Saturday, February 10, 2007

Slow Motion on the Mekong

It seems that everybody has a different version on how to best cross each respective border in South East Asia. In this regard that of Thailand-Laos is certainly no exception and I quickly found that not only is it a moot topic in hostals but indeed few paper or cyber guides seem any more capable of reaching proper agreement on hte subject.

In the end with the border lying in the middle of the Mekong, it was simply a matter of stamping out on the Thai river bank, catching a half sinking timber taxi across the river and being stamped in by the foreign officials on the opposite waterside. That is of course not forgetting the 31 US dollars payable for a Laos tourist visa plus the 1 dollar bribes due to guards on both sides as a show of our appreciation for their having turned up for work in such depressingly uneventful and grey border towns. However depite my excited enthusiasm I quickly realised that there was little of interest to me in this odd Laos hamlet of Huay Xia and decided to buy a ticket for the slow boat that would eventually take me down river to Luang Prabang.

On climbing the bamboo gangway it became immediately clear that all seats were already taken and so I was ushered aft to the engine room where they kindly provided me with rice sacks to sit on. To my great surprise I actually wasn't the last to board and with all fixed seats and rice bags occupied, the ever resourceful teenage sons of the boat owner ran up to a local bar and borrowed the red plastic garden chairs that were stacked outside. Soon with temporary chairs also becoming a scarcity, 2 hammocks were then hung above baggage and rugs were rolled out on the floor for the late arriving hill tribe people. The truth is that there was nothing comfortable about the boat and I could hear many foreign travellers despair that this was the low point of their trip. Watching these very people helped the hours pass by quickly as it suddenly dawned on them belatedly that yes! they are on a river in Asia and no ! they are not cruising down the blue Danube.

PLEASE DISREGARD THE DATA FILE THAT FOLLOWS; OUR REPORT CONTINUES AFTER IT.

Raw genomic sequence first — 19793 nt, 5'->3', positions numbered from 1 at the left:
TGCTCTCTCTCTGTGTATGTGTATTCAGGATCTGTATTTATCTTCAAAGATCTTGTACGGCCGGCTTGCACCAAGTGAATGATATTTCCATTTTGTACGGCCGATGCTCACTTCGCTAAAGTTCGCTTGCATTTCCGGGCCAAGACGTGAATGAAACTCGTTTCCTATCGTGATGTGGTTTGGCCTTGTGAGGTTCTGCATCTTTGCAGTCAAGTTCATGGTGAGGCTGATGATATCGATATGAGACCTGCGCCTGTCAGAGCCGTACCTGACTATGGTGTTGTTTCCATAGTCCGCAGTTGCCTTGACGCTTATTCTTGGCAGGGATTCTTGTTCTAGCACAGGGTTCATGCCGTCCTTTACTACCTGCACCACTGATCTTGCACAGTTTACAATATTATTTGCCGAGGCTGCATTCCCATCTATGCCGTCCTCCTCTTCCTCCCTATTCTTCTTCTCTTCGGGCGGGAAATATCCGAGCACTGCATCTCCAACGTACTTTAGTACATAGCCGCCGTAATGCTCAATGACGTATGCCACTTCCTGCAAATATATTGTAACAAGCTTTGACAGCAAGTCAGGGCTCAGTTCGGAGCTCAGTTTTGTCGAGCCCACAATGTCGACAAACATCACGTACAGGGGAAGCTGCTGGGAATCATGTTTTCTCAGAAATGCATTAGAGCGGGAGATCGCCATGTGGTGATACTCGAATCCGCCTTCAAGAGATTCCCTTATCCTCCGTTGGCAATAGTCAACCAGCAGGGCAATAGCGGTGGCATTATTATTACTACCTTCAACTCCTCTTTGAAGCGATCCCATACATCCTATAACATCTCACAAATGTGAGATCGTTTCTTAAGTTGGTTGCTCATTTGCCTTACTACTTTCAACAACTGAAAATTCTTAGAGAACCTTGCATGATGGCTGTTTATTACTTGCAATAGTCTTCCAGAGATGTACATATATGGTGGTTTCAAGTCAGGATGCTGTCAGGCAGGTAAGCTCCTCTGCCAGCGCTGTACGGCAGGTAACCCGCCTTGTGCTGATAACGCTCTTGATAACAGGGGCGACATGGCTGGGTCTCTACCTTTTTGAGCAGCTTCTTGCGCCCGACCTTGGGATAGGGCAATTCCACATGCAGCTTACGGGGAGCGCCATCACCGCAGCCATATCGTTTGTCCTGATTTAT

The naked engine looked much like that of a present day Cuban Cadillac. And as if that was not enough food for my senses, my travelling space was noisy with both walls and floor vibrating around me. But who cares ! I had the best seat on board where I had locals offering me sticky rice and smoked buffalo instead of everest clad Germans teasing me with their Sour Cream and Onion Pringles. I reckon that the official capacity of the boat was about 70 people and that we must have being carrying upwards of 200 passengers plus baggage. As a result the boat sat a good deal lower in the water with the long dead shipwrights surely turning in their graves.

Travelling down the Mekong whose sourse lies in Tibet and on whose waters almost 60 million lives depend, were for me the most fascinating hours that I have spent in South East Asia to date. Incredibly it was not at all unusual to spot Elephant being used for logging (illegal in Thailand) , wild Buffalo grazing or even crouched families washing their clothes, themselves and their dishes. Unfortunately I never saw any wild Indochina Tigers although there are said to be about 500 remaining in the Laos wilderness (compared to 100,000 a century ago). More than once I smiled to myself as the thought came to me that I was starring in a National Geographic documentary. My brain was simply not accustomed to such sights without the 15" frame of a televison set.